The city of Yinchaun, an autonomous region in northwest China, last week hosted and sponsored the second annual Smart City event, attracting representatives from 105 foreign cities, 65 Chinese cities and nearly 900 total delegates.
While the discussion in 2015 focused on what defines a smart city and the required network infrastructure, the debate this year turned largely away from the technology to the ‘soft’ issues, such as humanising smart cities and meeting the needs of smart citizens.
Most of the speakers at the two-day conference outlined their ambitious visions of the future in great detail, but only a few city representatives shared tangible results.
Zohar Sharon, chief knowledge officer for Tel Aviv, said that from the age of 13, city residents are issued DigiTel smart cards (there is also an app) that enable them to receive personalised information by email about municipal services as well as updates based on their personal interest. For example, he said alerts about roadworks are sent to residents in affected neighbourhoods and parents are reminded about school registration deadlines.
He noted that it’s important to start internally with government-to-government initiatives before sharing with citizens. “And it’s not enough to have open data – you have to be transparent. We are moving from reactive to proactive to intelligently active.”
In Boston, where a significant number of people didn’t pay their parking tickets or were late and faced penalties, the city worked with a startup to develop TicketZen that allows people to pay the tickets from their smartphones. Within three months, five other startups built even better solutions, said Nigel Jacob, co-chair of Boston mayor’s office of new urban mechanics.
Another Boston example, a natural extension of reporting a pothole via an app, was for road crews to reply to the person filing the report with a photo of the team at the site with the work completed.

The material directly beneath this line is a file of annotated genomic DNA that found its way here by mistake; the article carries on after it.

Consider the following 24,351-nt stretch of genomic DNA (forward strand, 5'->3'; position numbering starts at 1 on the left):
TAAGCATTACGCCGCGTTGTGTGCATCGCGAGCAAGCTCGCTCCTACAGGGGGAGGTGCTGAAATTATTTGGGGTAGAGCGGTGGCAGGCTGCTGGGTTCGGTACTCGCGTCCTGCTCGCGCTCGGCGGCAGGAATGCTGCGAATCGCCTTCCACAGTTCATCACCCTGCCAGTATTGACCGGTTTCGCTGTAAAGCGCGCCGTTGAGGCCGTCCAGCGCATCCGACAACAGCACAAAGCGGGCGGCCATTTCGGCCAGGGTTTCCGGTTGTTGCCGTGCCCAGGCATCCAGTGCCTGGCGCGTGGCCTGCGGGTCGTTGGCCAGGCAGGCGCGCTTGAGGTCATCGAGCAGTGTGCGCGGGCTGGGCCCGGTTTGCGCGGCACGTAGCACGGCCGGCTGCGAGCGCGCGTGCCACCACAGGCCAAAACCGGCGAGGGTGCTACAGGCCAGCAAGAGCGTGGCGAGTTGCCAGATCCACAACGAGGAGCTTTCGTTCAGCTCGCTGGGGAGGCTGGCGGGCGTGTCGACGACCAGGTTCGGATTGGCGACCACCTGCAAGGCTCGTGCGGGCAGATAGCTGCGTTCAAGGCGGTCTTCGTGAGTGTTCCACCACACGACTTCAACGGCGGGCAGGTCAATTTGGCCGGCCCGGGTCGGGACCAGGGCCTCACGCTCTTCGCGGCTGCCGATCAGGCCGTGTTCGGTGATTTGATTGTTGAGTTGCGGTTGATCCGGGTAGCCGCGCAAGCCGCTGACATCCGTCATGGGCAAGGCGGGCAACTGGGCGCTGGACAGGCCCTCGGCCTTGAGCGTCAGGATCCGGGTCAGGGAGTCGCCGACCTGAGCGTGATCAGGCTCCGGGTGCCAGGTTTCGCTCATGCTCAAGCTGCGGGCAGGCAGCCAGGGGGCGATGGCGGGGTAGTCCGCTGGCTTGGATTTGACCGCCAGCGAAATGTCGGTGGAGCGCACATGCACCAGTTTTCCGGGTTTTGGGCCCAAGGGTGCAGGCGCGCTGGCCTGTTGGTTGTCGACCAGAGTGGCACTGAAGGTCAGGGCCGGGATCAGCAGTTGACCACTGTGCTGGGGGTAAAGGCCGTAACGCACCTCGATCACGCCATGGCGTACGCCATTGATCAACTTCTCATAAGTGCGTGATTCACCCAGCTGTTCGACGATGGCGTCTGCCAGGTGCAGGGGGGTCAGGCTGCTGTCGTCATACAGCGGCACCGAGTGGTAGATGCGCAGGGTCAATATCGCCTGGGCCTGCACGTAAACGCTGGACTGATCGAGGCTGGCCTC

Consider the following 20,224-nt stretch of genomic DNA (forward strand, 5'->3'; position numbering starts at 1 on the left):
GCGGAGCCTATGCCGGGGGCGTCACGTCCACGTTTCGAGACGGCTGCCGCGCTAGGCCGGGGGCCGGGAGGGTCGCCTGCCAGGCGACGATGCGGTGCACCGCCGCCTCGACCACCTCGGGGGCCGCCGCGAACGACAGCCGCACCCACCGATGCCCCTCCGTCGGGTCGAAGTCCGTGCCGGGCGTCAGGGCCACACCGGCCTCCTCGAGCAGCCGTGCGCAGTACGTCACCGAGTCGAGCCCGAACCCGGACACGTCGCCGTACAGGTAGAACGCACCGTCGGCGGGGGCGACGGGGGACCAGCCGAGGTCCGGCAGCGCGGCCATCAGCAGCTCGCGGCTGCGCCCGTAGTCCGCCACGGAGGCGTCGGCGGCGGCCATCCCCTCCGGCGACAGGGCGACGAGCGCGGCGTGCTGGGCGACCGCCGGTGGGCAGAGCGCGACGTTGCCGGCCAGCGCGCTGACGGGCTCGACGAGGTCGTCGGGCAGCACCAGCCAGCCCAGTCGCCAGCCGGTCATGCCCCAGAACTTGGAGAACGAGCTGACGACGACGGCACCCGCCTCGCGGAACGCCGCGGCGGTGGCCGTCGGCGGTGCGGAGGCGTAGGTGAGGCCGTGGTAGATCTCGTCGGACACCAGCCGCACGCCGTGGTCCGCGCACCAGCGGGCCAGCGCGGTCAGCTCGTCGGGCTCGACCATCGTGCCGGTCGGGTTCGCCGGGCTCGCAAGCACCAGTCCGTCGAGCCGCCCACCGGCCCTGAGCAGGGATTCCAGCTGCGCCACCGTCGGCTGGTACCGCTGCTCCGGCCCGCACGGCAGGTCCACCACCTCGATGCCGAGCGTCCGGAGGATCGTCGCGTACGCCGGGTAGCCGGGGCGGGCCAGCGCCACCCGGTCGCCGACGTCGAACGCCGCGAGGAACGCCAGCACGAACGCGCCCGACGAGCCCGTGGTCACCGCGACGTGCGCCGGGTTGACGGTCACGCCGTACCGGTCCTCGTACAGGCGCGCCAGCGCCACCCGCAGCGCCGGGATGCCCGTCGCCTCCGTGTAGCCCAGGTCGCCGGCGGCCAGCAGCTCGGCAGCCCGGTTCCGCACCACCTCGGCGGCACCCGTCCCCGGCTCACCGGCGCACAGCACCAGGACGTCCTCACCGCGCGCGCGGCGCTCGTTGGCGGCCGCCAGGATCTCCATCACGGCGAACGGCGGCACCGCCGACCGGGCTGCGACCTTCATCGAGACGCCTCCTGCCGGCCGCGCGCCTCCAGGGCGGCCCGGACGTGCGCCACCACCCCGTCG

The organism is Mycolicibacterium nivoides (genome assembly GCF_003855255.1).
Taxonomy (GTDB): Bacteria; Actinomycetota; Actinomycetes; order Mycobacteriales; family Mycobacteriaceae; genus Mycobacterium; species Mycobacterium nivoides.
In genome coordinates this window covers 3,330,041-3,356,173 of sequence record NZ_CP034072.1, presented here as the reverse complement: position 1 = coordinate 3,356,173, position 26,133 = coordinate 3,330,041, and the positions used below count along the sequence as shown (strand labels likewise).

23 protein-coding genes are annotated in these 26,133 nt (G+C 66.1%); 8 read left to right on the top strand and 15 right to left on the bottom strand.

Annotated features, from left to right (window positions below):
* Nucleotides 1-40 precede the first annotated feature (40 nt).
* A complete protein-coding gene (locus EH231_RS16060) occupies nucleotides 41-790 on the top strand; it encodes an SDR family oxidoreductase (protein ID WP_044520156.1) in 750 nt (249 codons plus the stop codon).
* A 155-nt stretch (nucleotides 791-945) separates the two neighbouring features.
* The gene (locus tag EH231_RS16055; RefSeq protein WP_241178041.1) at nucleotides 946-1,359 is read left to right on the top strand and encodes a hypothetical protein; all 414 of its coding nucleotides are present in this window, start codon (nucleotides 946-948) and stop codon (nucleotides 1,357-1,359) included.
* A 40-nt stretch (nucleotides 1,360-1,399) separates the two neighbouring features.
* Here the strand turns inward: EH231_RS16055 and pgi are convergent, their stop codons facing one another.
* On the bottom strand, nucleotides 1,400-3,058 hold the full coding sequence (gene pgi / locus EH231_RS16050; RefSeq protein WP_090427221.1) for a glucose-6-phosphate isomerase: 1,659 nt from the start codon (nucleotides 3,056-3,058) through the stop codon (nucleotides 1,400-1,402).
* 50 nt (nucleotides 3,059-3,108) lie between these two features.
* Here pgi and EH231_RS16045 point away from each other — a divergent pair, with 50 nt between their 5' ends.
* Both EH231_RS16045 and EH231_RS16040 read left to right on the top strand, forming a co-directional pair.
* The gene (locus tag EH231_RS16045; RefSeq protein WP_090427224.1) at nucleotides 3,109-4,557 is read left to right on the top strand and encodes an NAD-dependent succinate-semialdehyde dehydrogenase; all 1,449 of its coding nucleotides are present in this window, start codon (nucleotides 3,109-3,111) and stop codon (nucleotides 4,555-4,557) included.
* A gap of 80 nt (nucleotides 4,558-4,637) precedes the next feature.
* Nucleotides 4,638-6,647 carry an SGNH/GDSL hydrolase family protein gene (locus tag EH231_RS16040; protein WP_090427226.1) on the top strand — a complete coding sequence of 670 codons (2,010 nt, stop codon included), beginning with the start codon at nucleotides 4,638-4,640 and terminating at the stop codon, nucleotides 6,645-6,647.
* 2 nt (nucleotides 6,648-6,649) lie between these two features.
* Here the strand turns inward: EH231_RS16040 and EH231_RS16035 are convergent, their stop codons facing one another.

“The idea is to create more dialogue with citizens, who tend to think of government as a faceless bureaucracy. This shows there are actual people that fix these things,” he said. “It’s also about enabling the public to do things themselves.”
Jacob asked the question on many people’s minds: is local government really up to the task of transforming a city into a smart city? He acknowledged that his team has to work to hand off projects to the relevant departmental agencies and has to remain hands-on, acting in the role of a product manager.
Meanwhile in the city of Dubai, 100 of its 600 air-conditioned bus shelters are now ‘smart kiosks’, where people can top up their transit cards and pay telecoms bills and other government bills while waiting for a train or bus.
Exploring the key necessary ingredients for a smart city, Jordi Puignero, secretary for ICT governance for Catalunya, said there are no smart cities without connected citizens, while Projjal Dutta, from New York’s Metropolitan Transportation Authority, unsurprisingly insisted you can’t have a smart city without a smart public transportation system.
Everyone was in agreement that open data is a fundamental ingredient.
Jong-Sung Hwang, from South Korea’s National information Society Agency and who helped design the country’s U-city (ubiquitous) plan in 2004, admitted that the push wasn’t that successful because it started too early and focused on sensors.
He said a sensor-base approach is too expensive and wasn’t developed enough at that time. When he started on the Smart Seoul project, he moved to a data-based approach, with a priority on making the best use of existing data.
Another common theme was how to solve “urban diseases” such as traffic congestion, pollution and crime.
Rob Meikle, CIO of the city of Toronto, referred to a McKinsey report that predicts that one-third of the 600 largest cities today won’t be in the top 600 by 2025. This he said means cities have to continue to reinvent themselves and having a smart city strategy will be vital.
Perhaps one day Yinchaun will join that ranking. It is touted as a model smart city in China, with such features as an integrated smart traffic system built by ZTE and streamlined municipal services from 26 different bureaus delivered from a colossal city hall structure that is capable of monitoring each interaction between city staff and citizens.
Yinchaun, about 1,000km west of Beijing and nearly surrounded by desert, is a city of about two million with an infrastructure built for two to three times that. Over the past five years, the city has seen tremendous investment from the central government as part of its “One Belt, One Road” development plan along the Silk Road.
Despite its sophisticated smart traffic control, with sensors on the roads and in vehicles and cameras at every intersection, traffic police can still be found waving their arms from the middle of six-lane streets. Seems old habits die slowly.
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